The Soufan Group Morning Brief


*|MC:SUBJECT|*

MONDAY, JUNE 6, 2016
IRAQI ARMY PUSH AGAINST ISIS EXPECTED TO SLOW

The Iraqi Army is ill-equipped and unprepared for what is expected to be a lengthy operation to retake the ISIS-held city of Mosul, according to American and allied officials. Despite the U.S. military’s best efforts to support and resupply the Iraqi Army in its push to retake ISIS territory in the country, much of its equipment needs to be repaired or replaced, and many Iraqi forces will require additional training before attacking Mosul. The pace of the Iraqi military’s operations against ISIS is expected to slow during the holy month of Ramadan, when Muslims fast during the day, and as temperatures increase over the summer. New York Times

Related:
Washington Post: As pressure increases on Islamic State’s capital, U.S. aircraft carrier starts striking from the Mediterranean
CNN: Battle for Falluja: Not Shias versus Sunnis but Iraqis versus ISIS
Financial Times: Fight for Fallujah will test Iraq’s mettle to defeat Isis

THREE SOMALI AMERICANS CONVICTED OF SUPPORTING ISIS
On Friday, a Minnesota jury found three Somali Americans guilty of federal charges that they attempted to travel to Syria to join ISIS. Guled Omar, 21; Abdirahman Daud, 22; and Mohamed Farah, 22, were all found guilty of charges including conspiracy to provide material support to ISIS. The verdict raises the question of how jurors view guilt in terrorism cases. Karen J. Greenberg, Director of the Center on National Security at Fordham Law, said the verdict raised the question: “where is that line in the jury’s mind between immersing oneself in the content of ISIL and taking action — an action that can get you put away for life?” New York Times, CBS, Minneapolis Star Tribune, Guardian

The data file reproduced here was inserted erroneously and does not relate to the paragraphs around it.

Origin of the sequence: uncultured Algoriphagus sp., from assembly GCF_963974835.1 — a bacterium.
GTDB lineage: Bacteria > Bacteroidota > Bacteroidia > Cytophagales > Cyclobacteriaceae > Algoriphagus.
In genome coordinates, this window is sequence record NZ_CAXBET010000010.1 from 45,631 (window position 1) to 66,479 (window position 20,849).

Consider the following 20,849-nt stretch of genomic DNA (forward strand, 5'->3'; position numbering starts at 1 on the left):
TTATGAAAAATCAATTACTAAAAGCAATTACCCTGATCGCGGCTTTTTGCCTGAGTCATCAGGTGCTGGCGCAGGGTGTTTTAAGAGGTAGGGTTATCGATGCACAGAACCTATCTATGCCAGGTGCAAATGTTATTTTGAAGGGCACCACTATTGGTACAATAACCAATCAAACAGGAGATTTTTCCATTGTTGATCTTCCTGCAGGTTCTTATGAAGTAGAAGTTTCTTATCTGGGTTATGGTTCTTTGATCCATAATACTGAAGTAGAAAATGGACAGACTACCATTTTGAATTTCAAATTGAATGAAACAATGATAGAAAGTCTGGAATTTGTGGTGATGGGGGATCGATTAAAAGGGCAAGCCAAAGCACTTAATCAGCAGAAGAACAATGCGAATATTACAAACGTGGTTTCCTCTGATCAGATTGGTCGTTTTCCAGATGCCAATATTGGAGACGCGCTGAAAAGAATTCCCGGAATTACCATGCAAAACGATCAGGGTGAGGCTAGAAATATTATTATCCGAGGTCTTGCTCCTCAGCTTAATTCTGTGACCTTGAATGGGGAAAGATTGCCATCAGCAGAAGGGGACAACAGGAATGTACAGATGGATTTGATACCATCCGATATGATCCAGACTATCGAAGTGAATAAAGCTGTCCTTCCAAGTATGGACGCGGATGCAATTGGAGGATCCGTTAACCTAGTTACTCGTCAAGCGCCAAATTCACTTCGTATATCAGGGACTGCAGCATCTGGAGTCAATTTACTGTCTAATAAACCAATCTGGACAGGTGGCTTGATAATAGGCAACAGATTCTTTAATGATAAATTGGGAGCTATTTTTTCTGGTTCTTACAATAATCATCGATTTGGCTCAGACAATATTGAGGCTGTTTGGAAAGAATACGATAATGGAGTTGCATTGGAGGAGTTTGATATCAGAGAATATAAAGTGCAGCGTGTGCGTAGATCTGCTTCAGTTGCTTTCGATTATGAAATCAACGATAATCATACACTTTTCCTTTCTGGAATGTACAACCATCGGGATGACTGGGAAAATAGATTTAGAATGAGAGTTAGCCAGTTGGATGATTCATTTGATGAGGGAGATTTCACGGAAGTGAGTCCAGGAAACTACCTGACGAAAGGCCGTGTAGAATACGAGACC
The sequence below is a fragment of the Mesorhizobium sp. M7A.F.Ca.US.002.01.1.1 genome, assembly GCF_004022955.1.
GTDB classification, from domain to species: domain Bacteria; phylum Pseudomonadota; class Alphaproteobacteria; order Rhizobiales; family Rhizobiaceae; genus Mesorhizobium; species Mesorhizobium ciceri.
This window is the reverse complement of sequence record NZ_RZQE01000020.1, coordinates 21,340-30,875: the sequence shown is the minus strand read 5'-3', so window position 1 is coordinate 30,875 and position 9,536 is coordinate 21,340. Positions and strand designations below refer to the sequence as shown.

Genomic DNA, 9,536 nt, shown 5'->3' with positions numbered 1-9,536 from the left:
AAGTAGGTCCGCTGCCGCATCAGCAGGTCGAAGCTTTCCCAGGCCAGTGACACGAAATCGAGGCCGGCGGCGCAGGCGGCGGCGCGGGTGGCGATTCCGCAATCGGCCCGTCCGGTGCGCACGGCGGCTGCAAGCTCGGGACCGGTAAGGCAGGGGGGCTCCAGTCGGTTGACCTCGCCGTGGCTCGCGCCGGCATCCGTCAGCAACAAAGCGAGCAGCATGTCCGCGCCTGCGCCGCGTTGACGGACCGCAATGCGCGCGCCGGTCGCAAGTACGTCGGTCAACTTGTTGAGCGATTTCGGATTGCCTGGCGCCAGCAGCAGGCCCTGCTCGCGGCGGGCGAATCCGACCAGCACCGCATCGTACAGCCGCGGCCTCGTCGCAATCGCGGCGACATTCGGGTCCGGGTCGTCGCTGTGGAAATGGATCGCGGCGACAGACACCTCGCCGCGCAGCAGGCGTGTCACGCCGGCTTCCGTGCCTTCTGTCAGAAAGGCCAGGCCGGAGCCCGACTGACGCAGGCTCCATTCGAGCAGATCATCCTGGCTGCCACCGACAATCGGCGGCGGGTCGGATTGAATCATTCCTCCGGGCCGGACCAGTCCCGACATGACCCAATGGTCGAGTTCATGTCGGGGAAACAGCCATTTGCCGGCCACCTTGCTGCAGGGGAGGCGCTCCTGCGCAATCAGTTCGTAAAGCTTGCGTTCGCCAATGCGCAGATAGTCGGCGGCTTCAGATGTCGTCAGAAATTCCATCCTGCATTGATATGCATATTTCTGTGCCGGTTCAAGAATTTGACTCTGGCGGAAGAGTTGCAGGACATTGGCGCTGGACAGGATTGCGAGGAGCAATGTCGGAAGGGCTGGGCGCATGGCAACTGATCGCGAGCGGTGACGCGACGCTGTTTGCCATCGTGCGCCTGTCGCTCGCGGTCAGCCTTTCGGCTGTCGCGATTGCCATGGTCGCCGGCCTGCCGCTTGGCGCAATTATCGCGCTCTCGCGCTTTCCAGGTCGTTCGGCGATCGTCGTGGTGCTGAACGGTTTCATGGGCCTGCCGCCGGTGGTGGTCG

Related:
New York Times: Justice or ‘Conspiracy’? Terrorism Trial Divides Somalis in Minneapolis

Gitmo: 30 detainees held at Guantanamo Bay have now been cleared for release by the Periodic Review Board. The PRB recently approved the release of 46-year-old Bostan Karim, one of the Guantanamo “forever prisoners” who has been held at the prison since 2003. The PRB also decided, after 10 months of consideration, not to approve the release of Salman Rabei’i, a 36-year-old Yemeni national who the Board warned “repeatedly has said that the U.S. in particular and non-Muslims in general are his enemies, and he possibly aspires to reengage in terrorist activities.” Miami Herald

Related:
Associated Press: Obama Administration Rushing to Shrink Ranks at Guantanamo
NPR: 14 Years And One Memoir Later, A Gitmo Detainee Awaits His Fate

Snowden: Edward Snowden took greater efforts to raise concerns about NSA surveillance activities before leaking classified data than government officials have previously claimed, according to recently declassified documents obtained by VICE News in a Freedom of Information Act lawsuit. The documents reportedly confirm some of Snowden’s claims that he repeatedly attempted to raise concerns inside the NSA about the government’s surveillance program. VICE News

San Bernardino: A Homeland Security Inspector General report has found that a Homeland Security field office failed in its response to the San Bernardino shootings. Five DHS officials were blocked from moving beyond the lobby of the San Bernardino Citizenship and Immigration Services field office and were told they could not arrest Enrique Marquez and his wife, Mariya Chernykh, who officials believed were linked to the attacks. The Hill


NPR JOURNALISTS KILLED IN AFGHANISTAN
An American NPR  journalist and his translator were killed on Sunday in a Taliban ambush in southern Afghanistan. David Gilkey, a photographer and videographer for NPR, and his Afghan translator, Zabihullah Tamanna, were killed in the attack on a convoy of Afghan Special Forces in Helmand Province. New York Times